Mrs. Walsh, a woman in her 70s, was in critical condition after repeat coronary artery bypass graft (CABG) surgery. Her family lived nearby when Mrs. Walsh had her first CABG surgery. They had moved out of town but returned to our institution, where the first surgery had been performed successfully. Mrs. Walsh remained critically ill and unstable for several weeks before her death. Her family was very anxious because of Mrs. Walsh’s unstable and deteriorating condition, and a family member was always with her 24 hours a day for the first few weeks.The nurse became involved with this family while Mrs. Walsh was still in surgery, because family members were very anxious that the procedure was taking longer than it had the first time and made repeated calls to the critical care unit to ask about the patient. The nurse met with the family and offered to go into the operating room to talk with the cardiac surgeon to better inform the family of their mother’s status.One of the helpful things the nurse did to assist this family was to establish a consistent group of nurses to work with Mrs. Walsh, so that family members could establish trust and feel more confident about the care their mother was receiving. This eventually enabled family members to leave the hospital for intervals to get some rest. The nurse related that this was a family whose members were affluent, educated, and well informed, and that they came in prepared with lists of questions. A consistent group of nurses who were familiar with Mrs. Walsh’s particular situation helped both family members and nurses to be more satisfied and less anxious. The family developed a close relationship with the three nurses who consistently cared for Mrs. Walsh and shared with them details about Mrs. Walsh and her life.The nurse related that there was a tradition in this particular critical care unit not to involve family members in care. She broke that tradition when she responded to the son’s and the daughter’s helpless feelings by teaching them some simple things that they could do for their mother. They learned to give some basic care, such as bathing her. The nurse acknowledged that involving family members in direct patient care with a critically ill patient is complex and requires knowledge and sensitivity. She believes that a developmental process is involved when nurses learn to work with families.She noted that after a nurse has lots of experience and feels very comfortable with highly technical skills, it becomes okay for family members to be in the room when care is provided. She pointed out that direct observation by anxious family members can be disconcerting to those who are insecure with their skills when family members ask things like, “Why are you doing this? Nurse ‘So and So’ does it differently.” She commented that nurses learn to be flexible and to reset priorities. They should be able to let some things wait that do not need to be done right away to give the family some time with the patient. One of the things that the nurse did to coordinate care was to meet with the family to see what times worked best for them; then she posted family time on the patient’s activity schedule outside her cubicle to communicate the plan to others involved in Mrs. Walsh’s care.When Mrs. Walsh died, the son and daughter wanted to participate in preparing her body. This had never been done in this unit, but after checking to see that there was no policy forbidding it, the nurse invited them to participate. They turned down the lights, closed the doors, and put music on; the nurse, the patient’s daughter, and the patient’s son all cried together while they prepared Mrs. Walsh to be taken to the morgue. The nurse took care of all intravenous lines and tubes while the children bathed her. The nurse provided evidence of how finely tuned her skill of involvement was with this family when she explained that she felt uncomfortable at first because she thought that the son and daughter should be sharing this time alone with their mother. Then she realized that they really wanted her to be there with them. This situation taught her that families of critically ill patients need care as well. The nurse explained that this was a paradigm case that motivated her to move into a CNS role, with expansion of her sphere of influence from her patients during her shift to other shifts, other patients and their families, and other disciplines”Critical thinking activities.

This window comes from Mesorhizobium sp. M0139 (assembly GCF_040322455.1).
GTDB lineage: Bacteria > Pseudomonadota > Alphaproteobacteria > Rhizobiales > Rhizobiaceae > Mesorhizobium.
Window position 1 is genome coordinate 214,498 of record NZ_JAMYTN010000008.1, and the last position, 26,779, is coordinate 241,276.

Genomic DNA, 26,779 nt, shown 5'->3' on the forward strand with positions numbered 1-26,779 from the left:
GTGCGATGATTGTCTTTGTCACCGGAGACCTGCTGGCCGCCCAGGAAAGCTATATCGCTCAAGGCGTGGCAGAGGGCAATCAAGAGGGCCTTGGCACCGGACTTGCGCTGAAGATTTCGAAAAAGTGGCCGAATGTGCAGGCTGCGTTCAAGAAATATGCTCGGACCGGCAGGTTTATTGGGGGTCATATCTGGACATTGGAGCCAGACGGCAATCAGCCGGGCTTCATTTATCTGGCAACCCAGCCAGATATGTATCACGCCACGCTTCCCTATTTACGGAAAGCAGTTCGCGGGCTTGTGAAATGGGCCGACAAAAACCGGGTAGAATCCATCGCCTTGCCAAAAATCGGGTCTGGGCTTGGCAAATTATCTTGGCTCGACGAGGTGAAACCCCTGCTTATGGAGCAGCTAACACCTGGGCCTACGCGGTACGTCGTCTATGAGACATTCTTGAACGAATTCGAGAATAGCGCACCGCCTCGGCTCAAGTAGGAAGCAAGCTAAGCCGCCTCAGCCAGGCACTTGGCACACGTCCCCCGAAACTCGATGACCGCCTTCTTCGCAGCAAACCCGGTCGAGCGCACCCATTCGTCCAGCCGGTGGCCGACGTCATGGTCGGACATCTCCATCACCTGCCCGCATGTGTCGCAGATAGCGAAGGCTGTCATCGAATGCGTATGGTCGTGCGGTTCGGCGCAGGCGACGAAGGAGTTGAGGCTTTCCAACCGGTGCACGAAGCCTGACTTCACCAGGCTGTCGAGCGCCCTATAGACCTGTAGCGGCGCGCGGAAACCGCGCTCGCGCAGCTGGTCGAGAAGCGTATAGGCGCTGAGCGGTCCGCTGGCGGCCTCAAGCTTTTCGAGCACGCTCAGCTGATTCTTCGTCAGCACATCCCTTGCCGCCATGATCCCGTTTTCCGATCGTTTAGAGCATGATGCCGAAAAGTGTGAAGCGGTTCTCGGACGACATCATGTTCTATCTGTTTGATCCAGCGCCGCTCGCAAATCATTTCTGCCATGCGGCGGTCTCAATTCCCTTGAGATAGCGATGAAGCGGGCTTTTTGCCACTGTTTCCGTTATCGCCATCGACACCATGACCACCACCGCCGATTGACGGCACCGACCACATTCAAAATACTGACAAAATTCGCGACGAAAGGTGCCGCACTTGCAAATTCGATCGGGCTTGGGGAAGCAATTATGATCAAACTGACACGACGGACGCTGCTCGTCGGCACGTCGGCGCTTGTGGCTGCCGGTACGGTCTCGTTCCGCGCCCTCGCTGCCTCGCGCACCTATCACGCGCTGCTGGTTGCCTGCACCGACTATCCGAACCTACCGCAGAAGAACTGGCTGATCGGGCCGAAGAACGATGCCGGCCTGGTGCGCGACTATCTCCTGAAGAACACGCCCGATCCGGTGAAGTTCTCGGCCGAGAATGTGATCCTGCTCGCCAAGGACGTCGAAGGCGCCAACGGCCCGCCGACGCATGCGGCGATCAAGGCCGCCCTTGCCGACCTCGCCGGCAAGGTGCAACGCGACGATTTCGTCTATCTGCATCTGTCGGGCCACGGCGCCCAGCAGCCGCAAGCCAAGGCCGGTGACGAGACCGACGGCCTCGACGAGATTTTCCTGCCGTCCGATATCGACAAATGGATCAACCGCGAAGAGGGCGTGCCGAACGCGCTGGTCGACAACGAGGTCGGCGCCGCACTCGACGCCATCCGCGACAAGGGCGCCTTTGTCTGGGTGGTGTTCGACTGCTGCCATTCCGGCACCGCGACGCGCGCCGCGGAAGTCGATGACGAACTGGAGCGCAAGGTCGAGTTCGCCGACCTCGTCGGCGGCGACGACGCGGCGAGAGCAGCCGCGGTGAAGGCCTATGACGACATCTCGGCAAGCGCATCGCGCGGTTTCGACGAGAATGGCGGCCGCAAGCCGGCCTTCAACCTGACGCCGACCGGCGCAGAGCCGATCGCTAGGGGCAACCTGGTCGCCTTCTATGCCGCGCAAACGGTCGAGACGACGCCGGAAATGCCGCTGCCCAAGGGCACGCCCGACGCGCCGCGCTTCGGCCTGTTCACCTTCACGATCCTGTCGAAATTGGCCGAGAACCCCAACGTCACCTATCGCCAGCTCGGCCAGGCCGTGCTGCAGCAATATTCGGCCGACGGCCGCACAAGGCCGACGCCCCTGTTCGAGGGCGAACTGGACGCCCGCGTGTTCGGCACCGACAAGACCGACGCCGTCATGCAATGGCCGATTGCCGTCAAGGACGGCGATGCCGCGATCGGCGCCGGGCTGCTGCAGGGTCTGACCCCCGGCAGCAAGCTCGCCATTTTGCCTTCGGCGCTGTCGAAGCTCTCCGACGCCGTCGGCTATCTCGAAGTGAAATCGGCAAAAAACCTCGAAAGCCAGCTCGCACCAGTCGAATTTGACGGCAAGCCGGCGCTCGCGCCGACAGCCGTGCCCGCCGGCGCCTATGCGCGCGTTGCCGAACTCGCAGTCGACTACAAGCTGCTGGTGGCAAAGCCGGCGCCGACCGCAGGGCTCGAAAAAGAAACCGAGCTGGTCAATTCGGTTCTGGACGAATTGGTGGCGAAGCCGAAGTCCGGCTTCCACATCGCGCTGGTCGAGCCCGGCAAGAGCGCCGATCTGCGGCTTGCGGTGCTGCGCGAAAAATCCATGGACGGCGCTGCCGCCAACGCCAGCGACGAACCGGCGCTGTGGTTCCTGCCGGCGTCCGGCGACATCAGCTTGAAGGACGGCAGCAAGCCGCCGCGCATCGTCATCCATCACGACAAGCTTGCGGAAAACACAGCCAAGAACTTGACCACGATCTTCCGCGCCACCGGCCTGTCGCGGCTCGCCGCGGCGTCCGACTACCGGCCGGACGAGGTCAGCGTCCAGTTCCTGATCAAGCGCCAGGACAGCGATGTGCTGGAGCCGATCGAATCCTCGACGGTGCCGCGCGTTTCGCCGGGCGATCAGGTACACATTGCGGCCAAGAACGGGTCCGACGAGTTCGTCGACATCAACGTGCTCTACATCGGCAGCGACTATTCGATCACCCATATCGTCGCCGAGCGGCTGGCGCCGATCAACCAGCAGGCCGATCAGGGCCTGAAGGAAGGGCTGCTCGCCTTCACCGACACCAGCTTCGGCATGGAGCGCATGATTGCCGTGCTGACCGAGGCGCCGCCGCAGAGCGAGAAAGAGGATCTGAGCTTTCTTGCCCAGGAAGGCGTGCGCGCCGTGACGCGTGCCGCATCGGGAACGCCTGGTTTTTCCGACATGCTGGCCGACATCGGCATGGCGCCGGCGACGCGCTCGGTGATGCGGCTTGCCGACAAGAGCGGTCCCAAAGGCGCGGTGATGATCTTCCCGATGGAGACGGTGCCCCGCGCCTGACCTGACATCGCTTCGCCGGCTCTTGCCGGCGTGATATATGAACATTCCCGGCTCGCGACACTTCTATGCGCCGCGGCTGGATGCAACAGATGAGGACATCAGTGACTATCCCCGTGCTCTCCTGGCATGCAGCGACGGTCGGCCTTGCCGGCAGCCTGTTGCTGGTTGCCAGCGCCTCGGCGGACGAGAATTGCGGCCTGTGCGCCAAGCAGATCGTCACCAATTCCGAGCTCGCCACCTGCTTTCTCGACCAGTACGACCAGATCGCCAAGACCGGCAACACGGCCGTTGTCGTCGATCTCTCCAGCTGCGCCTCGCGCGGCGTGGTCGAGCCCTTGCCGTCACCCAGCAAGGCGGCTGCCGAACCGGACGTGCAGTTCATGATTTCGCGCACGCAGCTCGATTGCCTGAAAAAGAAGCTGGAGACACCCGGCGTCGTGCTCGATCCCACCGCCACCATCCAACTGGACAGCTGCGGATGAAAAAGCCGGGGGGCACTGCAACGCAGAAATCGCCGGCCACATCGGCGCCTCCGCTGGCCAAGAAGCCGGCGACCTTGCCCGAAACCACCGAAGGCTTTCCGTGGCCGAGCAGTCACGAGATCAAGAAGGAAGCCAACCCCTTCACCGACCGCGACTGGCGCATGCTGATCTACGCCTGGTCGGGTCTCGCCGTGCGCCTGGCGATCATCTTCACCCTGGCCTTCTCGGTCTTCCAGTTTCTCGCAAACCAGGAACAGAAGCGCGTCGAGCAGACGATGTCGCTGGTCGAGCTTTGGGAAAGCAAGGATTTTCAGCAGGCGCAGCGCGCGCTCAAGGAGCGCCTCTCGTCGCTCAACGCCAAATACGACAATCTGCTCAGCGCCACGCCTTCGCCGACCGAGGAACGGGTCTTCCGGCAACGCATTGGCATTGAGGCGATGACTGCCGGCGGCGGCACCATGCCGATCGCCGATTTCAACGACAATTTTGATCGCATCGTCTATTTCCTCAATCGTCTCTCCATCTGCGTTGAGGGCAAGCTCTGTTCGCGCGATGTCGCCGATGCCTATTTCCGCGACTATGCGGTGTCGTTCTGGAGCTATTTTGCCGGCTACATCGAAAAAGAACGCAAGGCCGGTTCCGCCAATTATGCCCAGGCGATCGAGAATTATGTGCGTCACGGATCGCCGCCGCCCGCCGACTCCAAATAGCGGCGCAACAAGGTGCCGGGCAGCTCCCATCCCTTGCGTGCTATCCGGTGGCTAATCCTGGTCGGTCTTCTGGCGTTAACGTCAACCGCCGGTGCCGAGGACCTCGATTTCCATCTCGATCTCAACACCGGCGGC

1. Discuss the clinical narrative provided here using the unfolding case study format to promote situated learning of clinical reasoning (Benner, Hooper-Kyriakidis, & Stannard, 2011).2. Regarding the various aspects of the case as they unfold over time, consider questions that encourage thinking, increase understanding, and promote dialogue, such as: What are your concerns in this situation? What aspects stand out as salient? What would you say to the family at given points in time? How would you respond to your nursing colleagues who may question your inclusion of the family in care?3. Using Benner’s approach, describe the five levels of competency and identify the characteristic intentions and meanings inherent at each level of practice.